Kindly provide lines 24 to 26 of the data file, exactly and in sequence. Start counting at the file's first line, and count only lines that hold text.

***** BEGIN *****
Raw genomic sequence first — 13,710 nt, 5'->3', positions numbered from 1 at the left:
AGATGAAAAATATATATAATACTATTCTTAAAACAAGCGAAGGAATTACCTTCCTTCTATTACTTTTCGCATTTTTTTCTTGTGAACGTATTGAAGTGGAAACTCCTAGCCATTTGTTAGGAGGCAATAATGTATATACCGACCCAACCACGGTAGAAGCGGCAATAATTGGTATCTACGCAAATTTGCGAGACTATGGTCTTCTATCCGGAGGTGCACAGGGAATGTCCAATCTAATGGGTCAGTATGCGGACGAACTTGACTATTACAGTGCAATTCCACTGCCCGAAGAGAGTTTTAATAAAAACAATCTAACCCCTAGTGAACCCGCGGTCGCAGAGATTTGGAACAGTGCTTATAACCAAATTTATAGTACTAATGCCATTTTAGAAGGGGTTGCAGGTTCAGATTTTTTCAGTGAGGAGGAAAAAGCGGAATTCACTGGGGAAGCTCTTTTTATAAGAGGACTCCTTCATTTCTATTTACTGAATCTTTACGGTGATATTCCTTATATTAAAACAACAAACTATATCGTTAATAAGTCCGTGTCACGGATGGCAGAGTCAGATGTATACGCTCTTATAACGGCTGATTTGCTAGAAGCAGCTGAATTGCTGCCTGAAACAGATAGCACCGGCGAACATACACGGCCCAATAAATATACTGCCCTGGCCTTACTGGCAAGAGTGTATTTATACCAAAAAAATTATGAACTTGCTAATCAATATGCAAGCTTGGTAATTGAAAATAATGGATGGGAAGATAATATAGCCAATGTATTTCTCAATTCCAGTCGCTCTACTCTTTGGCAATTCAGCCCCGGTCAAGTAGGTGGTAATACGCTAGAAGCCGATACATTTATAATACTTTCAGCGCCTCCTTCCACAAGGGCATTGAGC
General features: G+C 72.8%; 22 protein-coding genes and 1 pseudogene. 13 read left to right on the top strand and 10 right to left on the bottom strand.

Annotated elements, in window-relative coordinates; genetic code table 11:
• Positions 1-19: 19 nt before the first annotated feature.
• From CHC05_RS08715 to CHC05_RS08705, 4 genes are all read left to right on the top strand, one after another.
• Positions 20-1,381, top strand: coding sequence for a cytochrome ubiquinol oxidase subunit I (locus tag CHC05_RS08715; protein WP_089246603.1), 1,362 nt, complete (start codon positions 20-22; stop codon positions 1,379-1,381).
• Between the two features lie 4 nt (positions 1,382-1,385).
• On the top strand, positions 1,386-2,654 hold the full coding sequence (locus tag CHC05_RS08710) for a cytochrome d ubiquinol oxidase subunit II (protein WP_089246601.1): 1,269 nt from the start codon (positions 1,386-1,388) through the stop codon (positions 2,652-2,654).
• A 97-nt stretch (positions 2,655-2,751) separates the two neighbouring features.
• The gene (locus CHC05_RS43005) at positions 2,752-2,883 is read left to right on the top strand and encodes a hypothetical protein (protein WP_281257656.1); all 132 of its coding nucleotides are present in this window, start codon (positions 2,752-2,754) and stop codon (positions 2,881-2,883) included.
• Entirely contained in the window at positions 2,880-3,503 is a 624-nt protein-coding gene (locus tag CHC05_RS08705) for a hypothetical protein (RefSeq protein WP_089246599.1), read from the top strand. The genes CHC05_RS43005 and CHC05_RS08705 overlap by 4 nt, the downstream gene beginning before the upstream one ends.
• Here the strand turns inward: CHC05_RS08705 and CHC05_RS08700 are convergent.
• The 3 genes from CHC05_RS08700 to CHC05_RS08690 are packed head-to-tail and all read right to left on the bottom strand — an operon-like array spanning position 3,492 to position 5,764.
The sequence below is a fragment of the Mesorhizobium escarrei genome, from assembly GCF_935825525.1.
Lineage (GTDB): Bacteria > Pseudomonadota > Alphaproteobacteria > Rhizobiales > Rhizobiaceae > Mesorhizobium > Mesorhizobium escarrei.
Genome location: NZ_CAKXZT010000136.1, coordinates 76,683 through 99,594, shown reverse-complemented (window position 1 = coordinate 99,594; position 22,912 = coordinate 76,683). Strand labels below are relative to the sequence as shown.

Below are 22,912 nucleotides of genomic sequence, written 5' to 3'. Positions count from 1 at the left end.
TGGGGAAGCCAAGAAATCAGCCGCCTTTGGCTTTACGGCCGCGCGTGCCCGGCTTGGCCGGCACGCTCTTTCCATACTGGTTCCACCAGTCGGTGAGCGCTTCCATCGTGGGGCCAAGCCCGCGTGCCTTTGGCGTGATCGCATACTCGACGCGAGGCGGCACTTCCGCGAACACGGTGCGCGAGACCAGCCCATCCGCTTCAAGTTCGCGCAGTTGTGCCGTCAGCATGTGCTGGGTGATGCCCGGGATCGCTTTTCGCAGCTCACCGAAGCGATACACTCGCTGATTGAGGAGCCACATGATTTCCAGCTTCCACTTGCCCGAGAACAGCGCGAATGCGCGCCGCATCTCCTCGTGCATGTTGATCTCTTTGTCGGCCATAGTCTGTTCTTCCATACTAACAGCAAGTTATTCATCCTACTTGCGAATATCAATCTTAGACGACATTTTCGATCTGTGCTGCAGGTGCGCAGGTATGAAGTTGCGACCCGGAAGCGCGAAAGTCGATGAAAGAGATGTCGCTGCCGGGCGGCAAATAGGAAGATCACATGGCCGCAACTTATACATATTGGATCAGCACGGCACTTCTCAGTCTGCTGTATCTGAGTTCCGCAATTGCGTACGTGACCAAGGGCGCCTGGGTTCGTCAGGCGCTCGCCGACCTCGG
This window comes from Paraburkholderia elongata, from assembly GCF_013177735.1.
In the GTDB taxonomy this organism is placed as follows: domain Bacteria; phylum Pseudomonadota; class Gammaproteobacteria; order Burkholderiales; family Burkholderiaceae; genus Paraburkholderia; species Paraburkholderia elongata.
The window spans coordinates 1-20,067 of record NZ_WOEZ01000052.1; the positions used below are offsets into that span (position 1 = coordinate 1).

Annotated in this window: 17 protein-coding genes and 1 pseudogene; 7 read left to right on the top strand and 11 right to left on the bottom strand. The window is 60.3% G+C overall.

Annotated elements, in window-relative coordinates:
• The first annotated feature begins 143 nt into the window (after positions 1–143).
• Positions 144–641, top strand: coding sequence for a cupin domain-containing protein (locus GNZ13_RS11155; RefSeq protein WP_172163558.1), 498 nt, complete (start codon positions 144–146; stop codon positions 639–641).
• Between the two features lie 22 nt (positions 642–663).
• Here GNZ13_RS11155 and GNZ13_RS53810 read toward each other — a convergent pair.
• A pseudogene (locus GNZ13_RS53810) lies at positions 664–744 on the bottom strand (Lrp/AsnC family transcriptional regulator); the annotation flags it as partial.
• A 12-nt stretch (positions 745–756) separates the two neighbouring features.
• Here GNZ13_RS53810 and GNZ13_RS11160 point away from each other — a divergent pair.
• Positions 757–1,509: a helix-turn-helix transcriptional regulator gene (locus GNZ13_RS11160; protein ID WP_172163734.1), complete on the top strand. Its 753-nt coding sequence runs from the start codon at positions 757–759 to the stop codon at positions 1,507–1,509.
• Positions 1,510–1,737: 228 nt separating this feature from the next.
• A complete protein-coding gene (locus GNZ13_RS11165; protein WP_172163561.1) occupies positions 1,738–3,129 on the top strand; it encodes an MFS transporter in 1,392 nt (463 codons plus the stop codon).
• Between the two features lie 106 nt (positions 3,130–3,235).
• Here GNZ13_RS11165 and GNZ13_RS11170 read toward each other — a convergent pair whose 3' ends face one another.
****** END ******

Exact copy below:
Annotated elements, in window-relative coordinates:
• The first annotated feature begins 143 nt into the window (after positions 1–143).
• Positions 144–641, top strand: coding sequence for a cupin domain-containing protein (locus GNZ13_RS11155; RefSeq protein WP_172163558.1), 498 nt, complete (start codon positions 144–146; stop codon positions 639–641).